Share |

Court finds grounds for disbarment of local attorney

Article Date: 
12 July, 2013 (All day)

Second District Court Judge Noel S. Hyde ruled June 5 there were sufficient grounds to disbar local attorney Alvin R. Lundgren. He plans to appeal the decision.
Lundgren allegedly took unearned money from client trust accounts from December 2008 to October 2011.  
During that time, Lundgren served on the Morgan County Board of Adjustments and Variance, Morgan County Council, Morgan County Planning Commission and ran for Morgan County Attorney.  He recently vacated the commission seat and his replacement, David Sawyer, was appointed June 18.
According to court documents, the Office of Professional Conduct of the Utah State Bar sent Lundgren an informal complaint notice Aug. 12, 2011, before officially filing a complaint against Lundgren in Second Judicial District Court Feb. 23, 2012.  In that complaint, senior counsel Billy L. Walker said Lundgren should be charged with unprofessional conduct.  
The complaint was brought at the directive of the Screening Panel of the Ethics and Discipline of the Utah Supreme Court based on an informal complaint submitted by a Janet Best.  The screening panel heard the matter on Jan. 26, 2012.
Best hired Lundgren to pursue a workers compensation claim, which was settled Feb. 10, 2009.  In March of 2009, Best received her payout while Lundgren withheld a portion for his attorney fees as well as $2,500 to pay his client’s outstanding medical bills.  
Court documents said Lundgren intended to negotiate lower amounts with medical providers.  However, by July 2010, over a year later, Best received calls from her doctor’s office stating her bill had not been paid.  Best attempted several times to contact Lundgren and received no response.  
In the meantime, Lundgren set up monthly payments with the doctor “as he was unable to pay the medical bill in full,” said court documents.
Walker said that for almost three years, Lundgren took unearned money from his client trust account to cover business and personal expenses, transferring money to his operating account, writing checks to himself, and transferring money to his wife’s checking account.
“Mr. Lundgren was suffering financial hardship at the time he took unearned money from his client trust account,” according to Walker’s court documents.  “Ms. Best was not the only client account that Mr. Lundgren took unearned money from.”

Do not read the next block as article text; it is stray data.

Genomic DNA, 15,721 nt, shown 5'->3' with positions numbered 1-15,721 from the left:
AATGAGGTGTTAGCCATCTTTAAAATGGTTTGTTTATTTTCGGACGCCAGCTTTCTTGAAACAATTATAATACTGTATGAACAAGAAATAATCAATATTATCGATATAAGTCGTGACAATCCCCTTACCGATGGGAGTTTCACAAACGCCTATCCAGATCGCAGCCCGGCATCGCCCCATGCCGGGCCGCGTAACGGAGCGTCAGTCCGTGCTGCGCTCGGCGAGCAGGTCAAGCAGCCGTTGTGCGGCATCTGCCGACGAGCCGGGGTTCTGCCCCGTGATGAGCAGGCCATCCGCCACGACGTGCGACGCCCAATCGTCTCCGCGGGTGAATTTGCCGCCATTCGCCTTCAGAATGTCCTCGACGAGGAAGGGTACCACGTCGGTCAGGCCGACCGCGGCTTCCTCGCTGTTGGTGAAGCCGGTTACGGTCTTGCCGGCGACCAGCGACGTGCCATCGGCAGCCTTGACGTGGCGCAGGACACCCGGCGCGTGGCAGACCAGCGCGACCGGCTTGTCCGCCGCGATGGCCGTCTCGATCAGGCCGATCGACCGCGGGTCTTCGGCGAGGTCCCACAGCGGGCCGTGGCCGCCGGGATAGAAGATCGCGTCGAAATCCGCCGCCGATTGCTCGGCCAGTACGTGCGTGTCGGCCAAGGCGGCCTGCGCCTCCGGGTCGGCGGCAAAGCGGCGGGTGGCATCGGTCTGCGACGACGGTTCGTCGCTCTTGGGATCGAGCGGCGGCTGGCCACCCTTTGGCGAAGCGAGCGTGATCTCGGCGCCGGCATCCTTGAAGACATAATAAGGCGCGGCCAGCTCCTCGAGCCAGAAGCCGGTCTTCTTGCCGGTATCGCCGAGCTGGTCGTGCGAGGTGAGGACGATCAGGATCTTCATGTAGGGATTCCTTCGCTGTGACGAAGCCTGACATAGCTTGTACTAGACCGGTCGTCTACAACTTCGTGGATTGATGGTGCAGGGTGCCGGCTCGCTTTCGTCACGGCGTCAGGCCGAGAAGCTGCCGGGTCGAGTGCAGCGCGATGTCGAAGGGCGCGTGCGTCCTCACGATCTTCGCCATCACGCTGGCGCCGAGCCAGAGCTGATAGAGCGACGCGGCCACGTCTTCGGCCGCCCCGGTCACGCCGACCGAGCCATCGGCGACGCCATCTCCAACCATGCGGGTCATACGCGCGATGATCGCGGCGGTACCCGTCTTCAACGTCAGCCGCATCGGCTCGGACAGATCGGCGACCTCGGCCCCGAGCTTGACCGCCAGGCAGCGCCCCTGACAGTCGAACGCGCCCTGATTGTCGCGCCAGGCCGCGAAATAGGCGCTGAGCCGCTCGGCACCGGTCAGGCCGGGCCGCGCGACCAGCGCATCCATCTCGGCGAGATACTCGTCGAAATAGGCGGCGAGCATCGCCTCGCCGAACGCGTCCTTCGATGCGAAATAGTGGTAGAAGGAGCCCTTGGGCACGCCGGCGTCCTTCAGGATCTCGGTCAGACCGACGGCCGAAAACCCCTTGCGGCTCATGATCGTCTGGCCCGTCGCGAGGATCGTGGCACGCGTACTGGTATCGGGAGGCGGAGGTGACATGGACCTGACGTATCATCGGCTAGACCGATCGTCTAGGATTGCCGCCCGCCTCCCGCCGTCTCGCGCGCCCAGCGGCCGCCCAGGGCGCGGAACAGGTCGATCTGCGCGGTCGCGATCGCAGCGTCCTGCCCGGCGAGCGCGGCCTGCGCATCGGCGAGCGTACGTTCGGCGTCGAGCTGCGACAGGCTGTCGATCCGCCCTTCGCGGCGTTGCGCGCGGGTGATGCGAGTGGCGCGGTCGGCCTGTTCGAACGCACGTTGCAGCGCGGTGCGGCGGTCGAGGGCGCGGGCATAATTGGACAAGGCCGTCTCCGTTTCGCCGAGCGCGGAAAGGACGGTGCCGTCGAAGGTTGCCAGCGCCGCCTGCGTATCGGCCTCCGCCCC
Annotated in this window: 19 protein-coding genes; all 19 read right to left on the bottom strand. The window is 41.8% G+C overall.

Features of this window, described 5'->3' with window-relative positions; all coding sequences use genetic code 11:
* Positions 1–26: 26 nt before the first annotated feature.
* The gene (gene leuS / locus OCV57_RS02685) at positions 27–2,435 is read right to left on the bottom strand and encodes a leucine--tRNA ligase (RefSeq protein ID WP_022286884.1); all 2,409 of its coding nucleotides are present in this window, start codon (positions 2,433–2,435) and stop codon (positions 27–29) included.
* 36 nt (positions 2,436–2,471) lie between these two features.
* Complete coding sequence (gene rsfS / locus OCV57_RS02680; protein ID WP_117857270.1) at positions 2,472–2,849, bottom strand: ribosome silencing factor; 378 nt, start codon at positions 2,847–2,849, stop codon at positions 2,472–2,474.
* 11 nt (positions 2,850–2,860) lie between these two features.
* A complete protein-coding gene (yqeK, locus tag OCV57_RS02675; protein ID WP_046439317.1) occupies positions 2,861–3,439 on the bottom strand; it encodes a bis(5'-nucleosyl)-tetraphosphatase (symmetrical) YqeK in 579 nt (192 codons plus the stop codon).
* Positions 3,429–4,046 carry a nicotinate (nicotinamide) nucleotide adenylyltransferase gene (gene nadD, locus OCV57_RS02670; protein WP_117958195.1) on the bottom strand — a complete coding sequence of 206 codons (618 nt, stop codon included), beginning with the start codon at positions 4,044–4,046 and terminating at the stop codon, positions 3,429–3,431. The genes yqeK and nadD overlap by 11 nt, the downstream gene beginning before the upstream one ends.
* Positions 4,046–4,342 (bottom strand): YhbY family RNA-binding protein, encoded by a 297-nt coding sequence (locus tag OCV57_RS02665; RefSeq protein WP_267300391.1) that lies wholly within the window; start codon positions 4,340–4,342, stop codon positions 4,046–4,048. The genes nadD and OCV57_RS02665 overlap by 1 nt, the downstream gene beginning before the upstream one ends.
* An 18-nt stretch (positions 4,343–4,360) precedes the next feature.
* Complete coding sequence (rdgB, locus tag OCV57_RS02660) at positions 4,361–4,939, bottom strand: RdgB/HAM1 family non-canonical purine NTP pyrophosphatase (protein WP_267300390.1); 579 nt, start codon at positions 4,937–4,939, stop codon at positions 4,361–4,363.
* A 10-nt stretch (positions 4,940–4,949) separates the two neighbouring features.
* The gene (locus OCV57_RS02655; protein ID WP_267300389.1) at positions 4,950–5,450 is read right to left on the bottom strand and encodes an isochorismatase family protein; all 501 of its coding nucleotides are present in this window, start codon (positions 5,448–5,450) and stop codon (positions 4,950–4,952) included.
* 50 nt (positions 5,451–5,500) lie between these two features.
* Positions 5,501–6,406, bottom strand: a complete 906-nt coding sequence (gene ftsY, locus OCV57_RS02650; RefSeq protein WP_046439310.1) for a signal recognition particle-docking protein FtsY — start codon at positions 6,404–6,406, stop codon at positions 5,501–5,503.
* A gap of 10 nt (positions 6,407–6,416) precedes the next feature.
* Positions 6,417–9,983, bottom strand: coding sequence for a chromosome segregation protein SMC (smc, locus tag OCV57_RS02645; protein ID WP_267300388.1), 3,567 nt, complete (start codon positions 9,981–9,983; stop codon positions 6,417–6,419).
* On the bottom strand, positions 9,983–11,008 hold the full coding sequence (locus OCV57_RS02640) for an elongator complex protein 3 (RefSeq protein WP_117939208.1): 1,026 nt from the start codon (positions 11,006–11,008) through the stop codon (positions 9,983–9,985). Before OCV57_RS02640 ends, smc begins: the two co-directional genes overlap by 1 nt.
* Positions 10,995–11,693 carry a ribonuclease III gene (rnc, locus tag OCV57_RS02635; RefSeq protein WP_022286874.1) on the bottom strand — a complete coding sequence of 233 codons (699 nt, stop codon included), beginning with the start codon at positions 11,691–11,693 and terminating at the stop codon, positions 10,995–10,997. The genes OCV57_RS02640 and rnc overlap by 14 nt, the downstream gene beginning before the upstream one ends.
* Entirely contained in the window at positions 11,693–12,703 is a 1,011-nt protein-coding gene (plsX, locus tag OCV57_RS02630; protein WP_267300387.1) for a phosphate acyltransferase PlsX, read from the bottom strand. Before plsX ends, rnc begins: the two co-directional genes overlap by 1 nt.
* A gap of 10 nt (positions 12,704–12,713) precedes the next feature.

Walker claimed that no client authorized Lundgren to take their money from the trust account.  On occasion, Lundgren was able to reimburse the money. However, Walker said Lundgren has been unable to provide an accounting for the money taken or verify that the money was returned to the account.  Lundgren claims he lost hard copies of accounting records in a flood and electronic copies in a computer crash.
In his defense, Lundgren said he did not intend to cause his client harm.  In a hearing brief written May 30, 2013, Lundgren said he “was operating in a state of depression, caused from financial distress.  The depression contributed to the misconduct by temporarily impairing (my) decision making.”
At the same time, he was grappling with the declining health and eventual death of his daughter who was born with Down Syndrome.
Lundgren claimed in the hearing brief. “(I) knew that (my) actions to use unearned trust funds was improper.  (I) was negligent in (my) conduct. (I) temporarily placed (my) needs above (my) clients in this sole instance.”
He also “cured this error, paying the client all of her monies.”  None of his clients “lost any money or were harmed in any way.  There was no actual injury to any of (my) clients. There have been no other complaints.”  
Lundgren said in court documents this is the only event in 24 years since his licensing that he committed any violation of rules.  “One event does not make a pattern,” he said.  “There is no factual showing that (I am) unable or likely to be unable to properly discharge (my) professional responsibilities.”
He said he has no prior record of discipline by the bar. In addition, the complainant has not actively pressed for sanctions against him, Lundgren said.
Although he admitted to erring, Lundgren asked the court to hand down a sanction less severe than disbarment since he had paid his client back.  Other sanctions could have included suspension, reprimand, probation, and restitution, among others.  Disbarment would be “unnecessarily harsh,” Lundgren said.